Naproxen Sodium and Weight Gain
Extensive clinical trials do not show a link between weight gain and naproxen sodium use. However, since the medicine may cause congestive heart failure, and rapid weight gain is the main symptom, notify your healthcare provider immediately if you develop rapid, unexplained weight gain or swelling. If you are taking naproxen sodium and notice a gradual increase in weight, try exercising more or eating a heart-healthy diet.
Side effects are possible with naproxen sodium (brand names include Aleve®, Anaprox®, and Naprelan®). Gradual weight gain, however, does not appear to be one of them. This data comes from clinical trials where naproxen sodium was extensively studied and side effects were documented.
Before medicines are approved, they must go through several clinical studies, where thousands of people are given a particular medicine and compared to a group of people who are given a placebo (sugar pill). In these studies, side effects are always documented. This way, it is possible to see what side effects occur, how often they occur, and how they compare to the group not taking the medicine. Side effects are then usually separated into those that occurred in more than 1 percent of people (common side effects) and those that occurred in less than 1 percent of people (rare side effects).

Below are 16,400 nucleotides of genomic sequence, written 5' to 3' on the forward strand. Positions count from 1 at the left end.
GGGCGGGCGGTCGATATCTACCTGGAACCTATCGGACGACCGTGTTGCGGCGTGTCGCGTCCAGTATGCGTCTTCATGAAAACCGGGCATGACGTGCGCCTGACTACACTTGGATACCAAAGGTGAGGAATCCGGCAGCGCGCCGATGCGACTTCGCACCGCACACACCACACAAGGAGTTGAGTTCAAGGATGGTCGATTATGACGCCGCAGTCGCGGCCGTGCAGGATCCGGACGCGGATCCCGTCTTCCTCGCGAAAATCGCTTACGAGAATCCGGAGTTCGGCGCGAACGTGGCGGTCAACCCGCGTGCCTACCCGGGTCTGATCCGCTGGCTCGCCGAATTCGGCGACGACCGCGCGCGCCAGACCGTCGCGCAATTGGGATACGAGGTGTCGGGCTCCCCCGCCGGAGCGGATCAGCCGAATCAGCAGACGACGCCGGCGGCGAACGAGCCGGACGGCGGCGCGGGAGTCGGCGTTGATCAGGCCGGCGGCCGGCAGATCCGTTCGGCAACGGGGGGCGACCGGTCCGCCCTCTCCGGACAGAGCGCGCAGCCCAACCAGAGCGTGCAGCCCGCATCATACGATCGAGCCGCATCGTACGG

For people taking naproxen sodium, gradual weight gain was not reported as either a common or rare side effect. Weight gain has, however, been reported as a rare side effect with other nonsteroidal anti-inflammatory drugs (NSAIDs). But since it occurs in less than 1 percent of people taking NSAIDs, it is not possible to tell whether the weight gain is actually caused by the medicine itself, by other factors, or a combination of both.